NEW YORK, June 30 /PRNewswire/ -- New research shows that a decrease in short-term incentive is poorly received by shareholders, contrary to the stated mission of large institutional shareholders. Moreover, the study shows that companies with a poor past performance and profitability react stronger upon the announcement of changes in executive compensation.
Based on a study by James F. Reda & Associates, LLC, an independent executive compensation and corporate governance consulting firm in New York City, "Executive Compensation Trends for 2009: Balancing Risk, Performance and Pay," Henriette Struck and Sara Fiehn, graduate students of the Lund University of Sweden Master of Finance Program, released their master thesis, "Effects of Changes in Executive Compensation in Light of the Financial Crisis." Ms. Struck and Ms. Fiehn learned of this study when it was referenced on the World Economic Forum website.
As Ms. Struck explains, "The study shows that since the financial crises, shareholders emphasize a compensation package design that motivates managers to take short-term value enhancing actions in the company rather than longer-term activities. This controversial approach might be triggered by the desire to increase share prices as quickly as possible back to pre-crisis levels."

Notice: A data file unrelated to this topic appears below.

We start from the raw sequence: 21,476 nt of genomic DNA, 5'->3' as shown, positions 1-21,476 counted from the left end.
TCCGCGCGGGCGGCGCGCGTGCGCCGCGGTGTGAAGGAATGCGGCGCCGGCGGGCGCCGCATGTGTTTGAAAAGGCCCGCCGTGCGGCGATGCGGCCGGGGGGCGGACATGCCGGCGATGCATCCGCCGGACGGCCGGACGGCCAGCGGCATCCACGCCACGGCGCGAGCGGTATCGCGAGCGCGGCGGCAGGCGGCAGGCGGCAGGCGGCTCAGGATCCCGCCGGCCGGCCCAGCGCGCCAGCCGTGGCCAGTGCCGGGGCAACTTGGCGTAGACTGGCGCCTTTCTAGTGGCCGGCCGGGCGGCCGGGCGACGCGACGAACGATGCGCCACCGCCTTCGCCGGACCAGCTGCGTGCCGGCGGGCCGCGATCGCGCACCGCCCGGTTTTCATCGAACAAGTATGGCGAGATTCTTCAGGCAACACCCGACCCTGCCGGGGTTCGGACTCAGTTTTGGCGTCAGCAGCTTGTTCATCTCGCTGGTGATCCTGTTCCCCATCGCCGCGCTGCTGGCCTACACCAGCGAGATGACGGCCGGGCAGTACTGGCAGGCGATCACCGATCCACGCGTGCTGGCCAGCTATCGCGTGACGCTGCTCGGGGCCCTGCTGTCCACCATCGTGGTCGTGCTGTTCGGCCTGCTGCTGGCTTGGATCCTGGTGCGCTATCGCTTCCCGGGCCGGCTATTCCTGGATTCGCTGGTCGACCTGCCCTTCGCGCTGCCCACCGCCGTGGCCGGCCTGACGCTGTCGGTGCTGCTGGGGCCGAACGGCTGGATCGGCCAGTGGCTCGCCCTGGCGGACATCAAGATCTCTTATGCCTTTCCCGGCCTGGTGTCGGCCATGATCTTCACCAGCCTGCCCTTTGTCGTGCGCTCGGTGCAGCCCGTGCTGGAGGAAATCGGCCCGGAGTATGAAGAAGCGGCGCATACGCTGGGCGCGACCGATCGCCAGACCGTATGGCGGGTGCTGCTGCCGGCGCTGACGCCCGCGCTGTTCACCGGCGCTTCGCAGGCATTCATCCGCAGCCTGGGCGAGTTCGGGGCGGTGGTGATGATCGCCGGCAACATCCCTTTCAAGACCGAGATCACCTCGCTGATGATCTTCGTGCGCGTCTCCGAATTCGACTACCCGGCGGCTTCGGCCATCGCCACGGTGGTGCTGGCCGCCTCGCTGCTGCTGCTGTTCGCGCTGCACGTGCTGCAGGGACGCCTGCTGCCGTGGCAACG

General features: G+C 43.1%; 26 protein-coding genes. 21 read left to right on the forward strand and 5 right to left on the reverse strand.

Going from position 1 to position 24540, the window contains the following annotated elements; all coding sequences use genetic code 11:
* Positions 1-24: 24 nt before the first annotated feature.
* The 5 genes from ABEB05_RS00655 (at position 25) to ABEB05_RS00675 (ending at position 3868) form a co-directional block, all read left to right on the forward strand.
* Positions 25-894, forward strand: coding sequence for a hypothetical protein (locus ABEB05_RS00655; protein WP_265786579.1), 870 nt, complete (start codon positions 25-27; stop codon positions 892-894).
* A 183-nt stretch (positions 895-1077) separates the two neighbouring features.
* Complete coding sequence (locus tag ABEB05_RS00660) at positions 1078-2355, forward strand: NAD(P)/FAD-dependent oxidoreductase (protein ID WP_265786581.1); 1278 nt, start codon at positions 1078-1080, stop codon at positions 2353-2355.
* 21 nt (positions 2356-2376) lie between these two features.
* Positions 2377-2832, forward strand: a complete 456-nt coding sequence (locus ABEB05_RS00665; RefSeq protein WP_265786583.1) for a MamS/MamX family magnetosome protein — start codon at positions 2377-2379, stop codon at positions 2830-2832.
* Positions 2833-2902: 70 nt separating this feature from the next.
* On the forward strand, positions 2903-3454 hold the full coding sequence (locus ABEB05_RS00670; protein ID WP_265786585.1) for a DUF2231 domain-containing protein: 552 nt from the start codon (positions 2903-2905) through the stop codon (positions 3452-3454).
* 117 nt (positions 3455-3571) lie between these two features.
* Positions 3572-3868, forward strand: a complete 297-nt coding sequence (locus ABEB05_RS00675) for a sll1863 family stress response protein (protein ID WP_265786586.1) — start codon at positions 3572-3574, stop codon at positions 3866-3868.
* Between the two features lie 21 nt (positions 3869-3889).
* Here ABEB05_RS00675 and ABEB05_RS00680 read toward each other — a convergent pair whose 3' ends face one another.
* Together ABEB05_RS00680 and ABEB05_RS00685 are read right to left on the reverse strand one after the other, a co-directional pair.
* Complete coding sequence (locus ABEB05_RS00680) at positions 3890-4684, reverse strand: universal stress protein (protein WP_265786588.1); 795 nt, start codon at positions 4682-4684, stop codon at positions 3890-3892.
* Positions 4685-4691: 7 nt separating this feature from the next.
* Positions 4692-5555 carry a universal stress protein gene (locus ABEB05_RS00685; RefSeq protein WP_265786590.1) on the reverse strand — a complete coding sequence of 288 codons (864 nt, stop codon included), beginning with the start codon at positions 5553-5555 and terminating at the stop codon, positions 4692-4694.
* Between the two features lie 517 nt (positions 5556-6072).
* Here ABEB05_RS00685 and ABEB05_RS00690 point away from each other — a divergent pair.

These conclusions based on the underlying report are not surprising as the August 2009 study clearly showed that in response to the economic meltdown of late 2008/early 2009, companies focused their incentive programs on achieving short-term results.
James Reda, Founder & Managing Director of James F. Reda & Associates, is not surprised by the conclusions of the study. Mr. Reda reminds us that, "While the pension funds and business think tanks have been urging companies to think long-term, most investors are concerned about immediate and short-term results and goals. It only makes sense that if you cannot meet your short-term goals, how can you expect shareholders believe that you will do better meeting the longer-term goals."
Mr. Reda goes on to say, "The other major finding is that the market responds more to companies with a history of poor performance also makes sense as shareholders want answers from poorly performing companies while giving good performing companies more time to show results."
A full report of the 2009 executive compensation study and corresponding 2010 graduate thesis can be accessed on the James F. Reda & Associates website at: http://www.jfreda.com/page/publications_researchstudies.html.
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SOURCE James F. Reda & Associates, LLC